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Interestingly, Pythagoras uses squares 'internally' but still produces a one-dimensional answer.
What actually makes the most sense is to align the co-ordinate system with the tangent and then it's clear that you are only moving in one direction.
I still think that you haven't really thought through what dimensions are all about.
Although the course, represented by the string, moves through three dimensions it only has length but no width or height.
I hear (read) what you are saying but, irrespective of the coordinate system you use, there are more options for where you can move to than exist on one dimension. You cannot give another person instructions about how to get from point A to point B without using three dimensions. If you just tell them to fly 20m, they can end up anywhere inside a sphere of 20m radius. That is why we have to use 'dimensions' and coordinates and why you can't ignore them.On the other hand, you can only tell someone that you will meet them in 6hours' time. Both your clocks will be going at the same rate - in one dimension.I have a feeling that I have lost your thread. What are you actually trying to say that goes against my two statements above?
The Catholic Church adopted the theory of Big Bang as a good proof of God existing.Now we have unity between Religion and Science.
Quote from: socratus on 15/10/2008 11:35:00The Catholic Church adopted the theory of Big Bang as a good proof of God existing.Now we have unity between Religion and Science. Socratus,Your belief in a higher power, in some ways, must be a great support to you (it isn't one I can share though). One thing I would ask though is don't confuse belief with scientific evidence - even if the church chooses to muddy the waters when they make such claims about 'proof'.Maybe when mankind has found a way to find common ground between all the differing religions, we can move onto science & religion...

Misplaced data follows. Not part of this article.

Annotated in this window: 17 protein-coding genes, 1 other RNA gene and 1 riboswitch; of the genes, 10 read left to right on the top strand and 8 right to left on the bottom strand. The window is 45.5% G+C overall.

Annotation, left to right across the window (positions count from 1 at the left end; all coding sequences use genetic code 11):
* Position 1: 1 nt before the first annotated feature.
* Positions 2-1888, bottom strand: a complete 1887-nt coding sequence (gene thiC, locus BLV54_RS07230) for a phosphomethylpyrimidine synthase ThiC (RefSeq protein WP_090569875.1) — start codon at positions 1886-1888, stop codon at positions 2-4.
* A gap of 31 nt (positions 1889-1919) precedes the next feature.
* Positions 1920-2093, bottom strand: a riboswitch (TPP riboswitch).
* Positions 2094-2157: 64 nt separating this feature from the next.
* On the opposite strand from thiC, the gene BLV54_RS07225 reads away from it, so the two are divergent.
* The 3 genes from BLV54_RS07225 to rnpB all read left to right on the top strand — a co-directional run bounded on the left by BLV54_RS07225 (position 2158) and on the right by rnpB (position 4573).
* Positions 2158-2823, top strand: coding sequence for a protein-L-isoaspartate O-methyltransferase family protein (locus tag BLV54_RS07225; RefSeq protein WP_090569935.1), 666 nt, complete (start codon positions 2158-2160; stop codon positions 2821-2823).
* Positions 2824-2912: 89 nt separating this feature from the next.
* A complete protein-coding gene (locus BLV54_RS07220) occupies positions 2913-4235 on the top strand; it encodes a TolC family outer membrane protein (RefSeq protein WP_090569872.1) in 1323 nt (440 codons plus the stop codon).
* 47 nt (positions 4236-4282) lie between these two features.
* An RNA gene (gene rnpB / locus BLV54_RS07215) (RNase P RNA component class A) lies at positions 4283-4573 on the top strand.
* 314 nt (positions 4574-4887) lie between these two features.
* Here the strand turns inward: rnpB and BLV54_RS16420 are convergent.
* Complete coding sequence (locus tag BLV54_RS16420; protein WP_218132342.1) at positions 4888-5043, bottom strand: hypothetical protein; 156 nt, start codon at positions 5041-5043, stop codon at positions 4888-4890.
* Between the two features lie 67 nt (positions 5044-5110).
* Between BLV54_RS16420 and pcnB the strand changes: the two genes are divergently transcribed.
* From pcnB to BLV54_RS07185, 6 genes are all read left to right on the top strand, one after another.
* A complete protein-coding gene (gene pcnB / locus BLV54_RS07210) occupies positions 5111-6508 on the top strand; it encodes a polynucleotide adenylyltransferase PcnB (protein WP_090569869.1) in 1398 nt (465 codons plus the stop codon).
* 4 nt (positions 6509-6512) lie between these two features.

Nevertheless though, regardless of how many spatial dimensions you plot in, as long as there's only a single time axis, the course will always be a line.
QuoteNevertheless though, regardless of how many spatial dimensions you plot in, as long as there's only a single time axis, the course will always be a line.That's not a valid conclusion at all. You could only insist that is the case in an infinitesimal time scale. If you are going in a curve you are definitely exploring two cartesian dimensions at the very least.I still think that, when you refer to a dimension, you mean something different from what I understand it to mean. The graphs you refer to simply show how one variable changes with another. They don't refer to how someone would 'experience' a journey. The slopes and curvatures tell you about displacements, velocities and accelerations so they give you an idea of what the journey would have been like - that's all.Two independent travellers would only bump into each other if ALL the coordinates were the same, at some point in the four dimensional graph - i.e. the lines / curves intersect somewhere /somewhen. You and I have probably walked past Piccadilly Tube station but on different days - so we didn't see each other.(I even wore a carnation, specially, so you would recognise me!) I certainly didn't travel in a straight line to get there and neither did you.
Har Har.I think I misunderstood your last post. Yes your path is a line - just not a straight one - and the line can involve variations in three spatial dimensions and a steady rate of progress in the t dimension / axis.The three spatial dimensions are necessary in order that you, I and everyone does not turn up at the same place all the time.
Yes; we're smeared out along the time axis by acceleration etc..